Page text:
Tuesday, November 29, 2011

An adventerous new experience

No, this is not a picture of me :)
 What do crazy teens and young adults do in the snow and cold until 10pm just to give them a thrill and a chance to get muddy, bruised, and wet?  What extent do these wackos go to simply to get everybody together to discuss theology and the Bible and Pizza Hut and sausage? 
Well, I'm one of them for the first time in my life, and we are the cavers.  Yes, I went caving Saturday with my sister plus 9 other people, and I loved it!
Here is my adventure.

I got off of work at 2pm and hurried home, changed, and heard the doorbell.  I grabbed a change of clothes and mom's tract phone and headed out the door with my younger sister.  After actually finding the driver's Jeep - another in the party had played a practical joke and driven it out of our driveway and down the ally - we piled into a very sawdusty space, packing two of us in the trunk.  After waiting maybe 20 minutes in the church parking lot - our meeting place - the rest of our group arrived.  Then another 20 waiting for some of us to get back from Kwik Trip.  In all we had 11, so we took the 11-passenger van belonging to (wait for it) a homeschool family from our church.  Two hours of driving got us to our destination at 5pm thanks to some confused back-seat drivers, and we ran across a field, through a cold creek, and up a very slippery, muddy, and steep slope to get to... a hole in the ground.  In the dark.  In the cold of a northern November.  About half of us had been caving before.
Sending the newbies down first with lights, our insane gathering discovered that caves aren't always like in the pictures.  They are damp and dark and grey and rough, with tiny hanging bats.  The ground is anything but even and walkable, and my whole upper right shin is bruised up from the crawling.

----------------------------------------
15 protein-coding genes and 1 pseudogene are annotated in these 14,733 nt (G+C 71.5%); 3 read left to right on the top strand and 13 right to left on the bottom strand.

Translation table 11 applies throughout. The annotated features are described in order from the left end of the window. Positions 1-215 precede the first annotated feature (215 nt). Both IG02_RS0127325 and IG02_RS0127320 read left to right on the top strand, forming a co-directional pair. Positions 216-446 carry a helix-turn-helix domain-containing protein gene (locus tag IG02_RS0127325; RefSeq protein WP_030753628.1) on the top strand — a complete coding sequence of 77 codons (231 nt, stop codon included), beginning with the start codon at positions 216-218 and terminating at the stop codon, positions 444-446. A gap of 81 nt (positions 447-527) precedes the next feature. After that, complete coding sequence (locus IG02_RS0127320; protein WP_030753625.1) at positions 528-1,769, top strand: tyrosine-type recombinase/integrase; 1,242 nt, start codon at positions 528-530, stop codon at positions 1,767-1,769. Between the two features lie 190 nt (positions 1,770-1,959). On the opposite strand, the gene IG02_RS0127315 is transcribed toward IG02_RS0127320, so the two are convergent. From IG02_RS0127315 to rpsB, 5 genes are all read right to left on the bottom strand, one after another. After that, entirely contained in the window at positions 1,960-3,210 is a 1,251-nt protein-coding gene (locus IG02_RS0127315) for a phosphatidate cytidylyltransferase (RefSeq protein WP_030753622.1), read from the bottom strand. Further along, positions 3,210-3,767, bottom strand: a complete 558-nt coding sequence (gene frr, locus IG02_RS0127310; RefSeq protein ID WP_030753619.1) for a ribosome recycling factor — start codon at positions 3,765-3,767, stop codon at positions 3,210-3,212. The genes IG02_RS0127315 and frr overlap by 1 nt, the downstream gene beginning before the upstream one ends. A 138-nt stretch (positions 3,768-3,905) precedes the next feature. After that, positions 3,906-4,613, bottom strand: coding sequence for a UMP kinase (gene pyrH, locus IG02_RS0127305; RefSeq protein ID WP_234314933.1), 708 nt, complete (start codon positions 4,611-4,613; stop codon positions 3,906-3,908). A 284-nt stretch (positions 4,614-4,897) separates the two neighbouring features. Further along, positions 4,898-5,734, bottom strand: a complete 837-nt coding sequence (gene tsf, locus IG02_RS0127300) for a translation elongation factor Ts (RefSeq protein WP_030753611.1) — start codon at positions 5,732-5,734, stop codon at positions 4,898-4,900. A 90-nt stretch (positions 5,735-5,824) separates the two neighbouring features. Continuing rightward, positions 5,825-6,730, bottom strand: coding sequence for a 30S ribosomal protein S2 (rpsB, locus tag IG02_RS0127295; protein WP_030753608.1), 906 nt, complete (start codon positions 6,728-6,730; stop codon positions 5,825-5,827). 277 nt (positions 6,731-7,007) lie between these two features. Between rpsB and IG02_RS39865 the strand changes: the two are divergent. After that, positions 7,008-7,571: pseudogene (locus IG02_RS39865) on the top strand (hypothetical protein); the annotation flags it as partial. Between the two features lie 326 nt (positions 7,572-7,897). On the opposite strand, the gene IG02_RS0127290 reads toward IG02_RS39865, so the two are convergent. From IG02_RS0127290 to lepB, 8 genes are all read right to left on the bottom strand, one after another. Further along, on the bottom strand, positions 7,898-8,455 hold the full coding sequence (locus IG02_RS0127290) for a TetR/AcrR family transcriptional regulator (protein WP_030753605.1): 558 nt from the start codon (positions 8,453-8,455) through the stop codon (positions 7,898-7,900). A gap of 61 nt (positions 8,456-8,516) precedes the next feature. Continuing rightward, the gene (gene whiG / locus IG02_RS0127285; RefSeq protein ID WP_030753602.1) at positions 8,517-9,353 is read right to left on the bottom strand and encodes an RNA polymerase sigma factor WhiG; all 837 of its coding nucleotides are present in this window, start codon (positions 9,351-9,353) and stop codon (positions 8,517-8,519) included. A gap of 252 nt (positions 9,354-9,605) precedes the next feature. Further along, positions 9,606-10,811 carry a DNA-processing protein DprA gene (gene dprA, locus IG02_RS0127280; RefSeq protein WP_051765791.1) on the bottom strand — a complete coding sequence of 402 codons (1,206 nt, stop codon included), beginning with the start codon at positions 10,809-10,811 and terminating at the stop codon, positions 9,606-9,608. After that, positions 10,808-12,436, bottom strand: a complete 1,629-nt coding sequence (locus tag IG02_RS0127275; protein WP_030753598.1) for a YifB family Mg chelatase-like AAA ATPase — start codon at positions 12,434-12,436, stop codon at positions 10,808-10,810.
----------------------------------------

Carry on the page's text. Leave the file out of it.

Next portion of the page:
Not all caves look like this

The various "rooms" we went in were simply different spaces that were larger than others, and more-than-likely separated by tiny crawl spaces on multiple levels.  The one was so small we dubbed it "the birth canal", although there were spaces much smaller than that one.  I'm happy to say all of us were born without too much difficulty.  :)
Oh, and the laughs we had!  From the 12 year old constantly stating that he was "very hungry", to my near silent being, and the guy's goofy jokes.  There were many, many little crevices and holes, being a natural cave, so when Brian was trying to squeeze his slim frame into an even slimmer tunnel, we all agreed that he could make it if any of us because "he had no hips".
  "What!" exclaimed he, in good humor, "I feel like this is Insult Brian Day, or something.  How dare you hurt my feelings!"

They're more like this.
Then when Josh laid out the rule that this cave was not our property ( the cave was on a resident's land which he let people used), and not to deface it, he concluded that was a good rule for life.  We started to discuss whether wearing makeup was defacing our faces.